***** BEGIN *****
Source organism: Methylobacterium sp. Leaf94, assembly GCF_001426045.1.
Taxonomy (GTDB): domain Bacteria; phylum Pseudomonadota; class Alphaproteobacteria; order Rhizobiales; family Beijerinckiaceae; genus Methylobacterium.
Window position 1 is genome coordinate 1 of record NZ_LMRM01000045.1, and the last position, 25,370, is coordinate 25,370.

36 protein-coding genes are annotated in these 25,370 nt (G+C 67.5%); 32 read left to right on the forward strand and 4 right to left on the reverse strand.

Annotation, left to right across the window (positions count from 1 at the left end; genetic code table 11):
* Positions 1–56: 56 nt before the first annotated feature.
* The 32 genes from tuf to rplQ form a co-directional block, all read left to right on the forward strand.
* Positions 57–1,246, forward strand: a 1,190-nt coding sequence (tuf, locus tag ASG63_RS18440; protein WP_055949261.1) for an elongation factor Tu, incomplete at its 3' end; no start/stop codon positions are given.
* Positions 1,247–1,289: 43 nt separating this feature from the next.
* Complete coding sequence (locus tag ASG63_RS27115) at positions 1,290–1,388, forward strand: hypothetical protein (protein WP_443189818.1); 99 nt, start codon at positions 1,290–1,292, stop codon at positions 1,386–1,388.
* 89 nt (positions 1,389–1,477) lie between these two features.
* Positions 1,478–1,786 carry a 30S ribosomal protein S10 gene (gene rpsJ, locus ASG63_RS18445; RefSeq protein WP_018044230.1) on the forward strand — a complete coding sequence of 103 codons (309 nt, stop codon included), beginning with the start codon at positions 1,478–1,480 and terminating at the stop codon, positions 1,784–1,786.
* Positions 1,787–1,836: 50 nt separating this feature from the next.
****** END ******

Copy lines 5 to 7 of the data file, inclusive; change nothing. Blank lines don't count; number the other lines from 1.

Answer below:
Annotation, left to right across the window (positions count from 1 at the left end; genetic code table 11):
* Positions 1–56: 56 nt before the first annotated feature.
* The 32 genes from tuf to rplQ form a co-directional block, all read left to right on the forward strand.